Lot 3
  • 3

Joan Miró

700,000 - 1,000,000 USD
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  • Joan Miró
  • Personnage
  • Signed Miró (upper right); signed Joan Miró, titled "Personnage" and dated 10/8/35 (on the verso)
  • Gouache, watercolor and brush and ink on paper
  • 14 5/8 by 12 in.
  • 37.1 by 30.5 cm


Pierre Matisse Gallery, New York

Arthur B. Carles, Philadelphia

Private Collection (sold: Sotheby's, New York, May 16, 1962, lot 51)

Reiss-Cohen Gallery Inc., New York (acquired at the above sale)

Anita Friedman, New York

Sunne Savage Gallery, Winchester, Massachusetts 

Edelman Arts, New York

Acquired from the above on January 1, 2005


The Museum of Fine Arts, Houston, Miró in America, 1982, n.n.


Clement Greenberg, Joan Miró, New York, 1948, illustrated p. 21

Jacques Dupin & Ariane Lelong-Mainaud, Joan Miró, Catalogue raisonné, Drawings, Volume I: 1901-1937, Paris, 2008, no. 503, illustrated in color p. 243

Catalogue Note

Working in Barcelona on the eve of the Spanish Civil War, Miró executed a series of works representing a world inhabited by ominous and primitive forces. In his works from this period, Miró drew upon a lexicon of hybrid creatures, composed in equal parts of whimsy and menace, that gave voice to the emotional battle endured by the Spanish people in the months leading up to the war. “From the very beginning of 1935, no matter what Miró set out to do, his brush conjured nothing but monsters,” Dupin wrote. “Moreover, these monsters fill up the whole of his canvases. He met them in the year of the farm, in the familiar features of a face, in the lines of a woman’s body, in the forms of the Mont-roig rocks, and in the loops and swirls of his spontaneous graphism. The monstrous was everywhere he looked; it occupied his whole field of vision and sensation. It was a prophetic warning of a universal cataclysm, and it was also a sort of exorcism of the monstrous on the artist’s part... The marvelous becomes fantastic terror, the dream a clairvoyant nightmare, lyricism a barbaric hymn” (J. Dupin, Miró, Paris, 2012, p. 189).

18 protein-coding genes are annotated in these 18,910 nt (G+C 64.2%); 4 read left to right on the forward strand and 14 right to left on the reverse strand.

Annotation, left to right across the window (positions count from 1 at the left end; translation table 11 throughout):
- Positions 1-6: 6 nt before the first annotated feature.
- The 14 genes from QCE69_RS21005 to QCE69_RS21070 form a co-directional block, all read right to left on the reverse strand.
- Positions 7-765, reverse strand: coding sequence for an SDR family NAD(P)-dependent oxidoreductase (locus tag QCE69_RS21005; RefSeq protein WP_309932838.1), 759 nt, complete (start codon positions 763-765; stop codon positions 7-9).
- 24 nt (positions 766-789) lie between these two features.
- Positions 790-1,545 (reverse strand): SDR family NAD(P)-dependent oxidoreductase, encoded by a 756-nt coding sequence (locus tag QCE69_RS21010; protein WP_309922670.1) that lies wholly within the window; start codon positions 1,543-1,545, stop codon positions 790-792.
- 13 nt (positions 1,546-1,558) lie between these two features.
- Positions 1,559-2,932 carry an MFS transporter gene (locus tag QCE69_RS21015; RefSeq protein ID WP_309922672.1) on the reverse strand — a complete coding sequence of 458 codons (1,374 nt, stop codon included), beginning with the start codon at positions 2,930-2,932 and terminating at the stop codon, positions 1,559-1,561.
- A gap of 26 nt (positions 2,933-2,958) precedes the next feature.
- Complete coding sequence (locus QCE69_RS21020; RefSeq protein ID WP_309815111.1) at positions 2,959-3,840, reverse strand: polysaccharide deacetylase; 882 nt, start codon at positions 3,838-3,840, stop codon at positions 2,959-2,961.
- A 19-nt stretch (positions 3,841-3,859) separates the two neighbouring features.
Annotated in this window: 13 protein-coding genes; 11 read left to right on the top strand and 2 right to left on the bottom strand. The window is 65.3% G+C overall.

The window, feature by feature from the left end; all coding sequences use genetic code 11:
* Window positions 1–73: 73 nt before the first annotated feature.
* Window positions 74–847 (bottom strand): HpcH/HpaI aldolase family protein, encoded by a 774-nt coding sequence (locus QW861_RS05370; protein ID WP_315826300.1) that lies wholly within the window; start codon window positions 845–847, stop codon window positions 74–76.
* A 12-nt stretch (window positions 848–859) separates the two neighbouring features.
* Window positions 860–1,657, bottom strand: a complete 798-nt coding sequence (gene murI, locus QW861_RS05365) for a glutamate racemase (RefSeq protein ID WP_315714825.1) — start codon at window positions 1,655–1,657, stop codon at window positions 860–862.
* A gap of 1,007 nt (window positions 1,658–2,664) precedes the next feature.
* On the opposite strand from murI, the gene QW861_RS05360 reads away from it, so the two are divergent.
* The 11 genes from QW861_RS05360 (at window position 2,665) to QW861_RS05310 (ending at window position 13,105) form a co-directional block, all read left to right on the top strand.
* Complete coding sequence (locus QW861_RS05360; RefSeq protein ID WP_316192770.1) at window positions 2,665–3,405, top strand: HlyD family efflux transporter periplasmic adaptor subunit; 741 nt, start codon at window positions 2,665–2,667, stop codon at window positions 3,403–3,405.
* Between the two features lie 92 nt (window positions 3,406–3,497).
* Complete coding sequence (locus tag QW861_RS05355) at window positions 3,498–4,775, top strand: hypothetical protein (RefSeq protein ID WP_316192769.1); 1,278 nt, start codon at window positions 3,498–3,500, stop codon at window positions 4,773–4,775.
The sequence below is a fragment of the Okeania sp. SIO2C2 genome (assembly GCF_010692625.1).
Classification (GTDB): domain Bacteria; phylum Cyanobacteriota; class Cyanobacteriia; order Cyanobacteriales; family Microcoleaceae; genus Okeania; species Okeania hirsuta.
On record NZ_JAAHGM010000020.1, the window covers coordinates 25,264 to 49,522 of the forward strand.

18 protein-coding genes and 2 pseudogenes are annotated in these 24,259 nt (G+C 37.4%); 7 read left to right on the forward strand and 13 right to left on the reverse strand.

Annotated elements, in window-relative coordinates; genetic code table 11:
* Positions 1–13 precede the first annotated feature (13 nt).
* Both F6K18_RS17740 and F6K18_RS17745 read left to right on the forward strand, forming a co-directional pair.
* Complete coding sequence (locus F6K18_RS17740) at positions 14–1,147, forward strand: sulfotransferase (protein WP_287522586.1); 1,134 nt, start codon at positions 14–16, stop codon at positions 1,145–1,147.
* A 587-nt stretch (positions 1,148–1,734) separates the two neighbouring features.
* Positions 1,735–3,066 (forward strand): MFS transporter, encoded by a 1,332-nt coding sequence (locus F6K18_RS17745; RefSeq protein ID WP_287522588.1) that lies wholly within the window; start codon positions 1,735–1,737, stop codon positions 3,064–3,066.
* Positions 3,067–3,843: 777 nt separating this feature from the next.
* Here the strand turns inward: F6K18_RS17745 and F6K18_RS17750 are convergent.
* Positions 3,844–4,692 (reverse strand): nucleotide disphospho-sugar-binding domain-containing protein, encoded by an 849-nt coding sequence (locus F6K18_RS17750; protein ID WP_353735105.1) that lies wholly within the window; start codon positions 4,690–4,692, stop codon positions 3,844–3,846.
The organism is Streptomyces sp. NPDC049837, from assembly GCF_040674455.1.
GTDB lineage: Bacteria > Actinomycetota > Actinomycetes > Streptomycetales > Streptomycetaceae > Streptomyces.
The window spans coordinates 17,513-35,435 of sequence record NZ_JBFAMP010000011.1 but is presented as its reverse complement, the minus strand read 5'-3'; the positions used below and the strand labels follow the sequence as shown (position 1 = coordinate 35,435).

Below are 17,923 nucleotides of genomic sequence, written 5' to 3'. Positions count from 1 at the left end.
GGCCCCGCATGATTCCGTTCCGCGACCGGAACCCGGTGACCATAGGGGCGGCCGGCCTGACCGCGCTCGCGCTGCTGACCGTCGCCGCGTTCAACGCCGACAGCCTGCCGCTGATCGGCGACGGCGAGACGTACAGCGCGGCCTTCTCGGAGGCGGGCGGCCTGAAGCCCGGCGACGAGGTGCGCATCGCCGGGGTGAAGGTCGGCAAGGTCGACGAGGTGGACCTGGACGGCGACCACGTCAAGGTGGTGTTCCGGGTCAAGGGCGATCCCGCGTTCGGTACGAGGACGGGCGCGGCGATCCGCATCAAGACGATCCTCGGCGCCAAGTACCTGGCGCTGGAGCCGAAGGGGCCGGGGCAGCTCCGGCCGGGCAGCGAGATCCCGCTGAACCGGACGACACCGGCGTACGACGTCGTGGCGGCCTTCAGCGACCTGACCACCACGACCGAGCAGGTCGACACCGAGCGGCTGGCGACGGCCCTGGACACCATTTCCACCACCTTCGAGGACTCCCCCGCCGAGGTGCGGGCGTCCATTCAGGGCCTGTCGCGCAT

Yet the artist’s artistic response was not merely a direct reflection of the evils around him. Rather, he often intended his monstrous figures to be expressions of organic growth and life change. As Dupin explains: “The gouaches done in the summer of 1935…. Have shown us how Miró was sometimes surprised and overwhelmed by the images of terror that pursued him. We saw, too, how sometimes he succeeded, by force of will, or trickery, to drive them away or otherwise get free of them. He had not yet accepted their intrusion as an irresistible fatality, still less as a possible means of salvation… In these paintings all things are moving, flowing, growing, and growing to monstrous excess: this is why every single element draws us into the metamorphosis and makes us not just see it but also perceive it organically” (ibid., pp. 199-202). The present work was illustrated in Clement Greenberg's seminal 1948 monograph on Miró's life and work. In the decades to come Miró would become highly influential to the Abstract Expressionist artists in American, whom Greenberg championed throughout his career.